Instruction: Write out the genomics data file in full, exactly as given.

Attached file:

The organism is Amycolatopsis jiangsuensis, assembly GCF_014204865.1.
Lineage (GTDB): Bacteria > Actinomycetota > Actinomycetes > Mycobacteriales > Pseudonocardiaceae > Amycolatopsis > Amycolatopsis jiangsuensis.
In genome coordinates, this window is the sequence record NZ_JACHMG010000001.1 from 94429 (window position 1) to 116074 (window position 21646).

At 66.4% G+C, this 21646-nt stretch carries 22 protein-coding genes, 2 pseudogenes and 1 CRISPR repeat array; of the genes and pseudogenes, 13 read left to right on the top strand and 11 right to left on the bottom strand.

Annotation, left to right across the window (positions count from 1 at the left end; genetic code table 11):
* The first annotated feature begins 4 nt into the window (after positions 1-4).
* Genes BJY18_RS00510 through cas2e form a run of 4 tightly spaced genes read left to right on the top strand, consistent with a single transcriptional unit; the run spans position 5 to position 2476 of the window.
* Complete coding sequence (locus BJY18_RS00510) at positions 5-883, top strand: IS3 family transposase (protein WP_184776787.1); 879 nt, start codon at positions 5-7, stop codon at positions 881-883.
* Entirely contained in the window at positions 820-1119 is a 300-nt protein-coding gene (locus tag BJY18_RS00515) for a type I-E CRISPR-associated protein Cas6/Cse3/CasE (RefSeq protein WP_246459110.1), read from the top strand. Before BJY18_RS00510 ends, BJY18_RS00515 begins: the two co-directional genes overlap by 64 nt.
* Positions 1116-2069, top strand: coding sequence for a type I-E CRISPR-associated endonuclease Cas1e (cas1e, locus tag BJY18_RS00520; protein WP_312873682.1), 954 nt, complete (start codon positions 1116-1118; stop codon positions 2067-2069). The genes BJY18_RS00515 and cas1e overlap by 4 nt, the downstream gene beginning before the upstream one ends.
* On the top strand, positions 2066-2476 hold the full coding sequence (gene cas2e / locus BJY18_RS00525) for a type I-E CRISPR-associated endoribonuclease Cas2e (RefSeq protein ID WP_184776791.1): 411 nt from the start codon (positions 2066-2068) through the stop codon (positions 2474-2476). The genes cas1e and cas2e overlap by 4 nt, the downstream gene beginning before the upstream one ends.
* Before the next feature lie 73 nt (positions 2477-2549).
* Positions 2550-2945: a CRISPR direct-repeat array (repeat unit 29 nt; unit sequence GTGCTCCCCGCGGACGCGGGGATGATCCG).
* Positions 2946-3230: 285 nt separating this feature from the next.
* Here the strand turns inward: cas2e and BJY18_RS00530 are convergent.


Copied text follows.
The organism is Amycolatopsis jiangsuensis, assembly GCF_014204865.1.
Lineage (GTDB): Bacteria > Actinomycetota > Actinomycetes > Mycobacteriales > Pseudonocardiaceae > Amycolatopsis > Amycolatopsis jiangsuensis.
In genome coordinates, this window is the sequence record NZ_JACHMG010000001.1 from 94429 (window position 1) to 116074 (window position 21646).

At 66.4% G+C, this 21646-nt stretch carries 22 protein-coding genes, 2 pseudogenes and 1 CRISPR repeat array; of the genes and pseudogenes, 13 read left to right on the top strand and 11 right to left on the bottom strand.

Annotation, left to right across the window (positions count from 1 at the left end; genetic code table 11):
* The first annotated feature begins 4 nt into the window (after positions 1-4).
* Genes BJY18_RS00510 through cas2e form a run of 4 tightly spaced genes read left to right on the top strand, consistent with a single transcriptional unit; the run spans position 5 to position 2476 of the window.
* Complete coding sequence (locus BJY18_RS00510) at positions 5-883, top strand: IS3 family transposase (protein WP_184776787.1); 879 nt, start codon at positions 5-7, stop codon at positions 881-883.
* Entirely contained in the window at positions 820-1119 is a 300-nt protein-coding gene (locus tag BJY18_RS00515) for a type I-E CRISPR-associated protein Cas6/Cse3/CasE (RefSeq protein WP_246459110.1), read from the top strand. Before BJY18_RS00510 ends, BJY18_RS00515 begins: the two co-directional genes overlap by 64 nt.
* Positions 1116-2069, top strand: coding sequence for a type I-E CRISPR-associated endonuclease Cas1e (cas1e, locus tag BJY18_RS00520; protein WP_312873682.1), 954 nt, complete (start codon positions 1116-1118; stop codon positions 2067-2069). The genes BJY18_RS00515 and cas1e overlap by 4 nt, the downstream gene beginning before the upstream one ends.
* On the top strand, positions 2066-2476 hold the full coding sequence (gene cas2e / locus BJY18_RS00525) for a type I-E CRISPR-associated endoribonuclease Cas2e (RefSeq protein ID WP_184776791.1): 411 nt from the start codon (positions 2066-2068) through the stop codon (positions 2474-2476). The genes cas1e and cas2e overlap by 4 nt, the downstream gene beginning before the upstream one ends.
* Before the next feature lie 73 nt (positions 2477-2549).
* Positions 2550-2945: a CRISPR direct-repeat array (repeat unit 29 nt; unit sequence GTGCTCCCCGCGGACGCGGGGATGATCCG).
* Positions 2946-3230: 285 nt separating this feature from the next.
* Here the strand turns inward: cas2e and BJY18_RS00530 are convergent.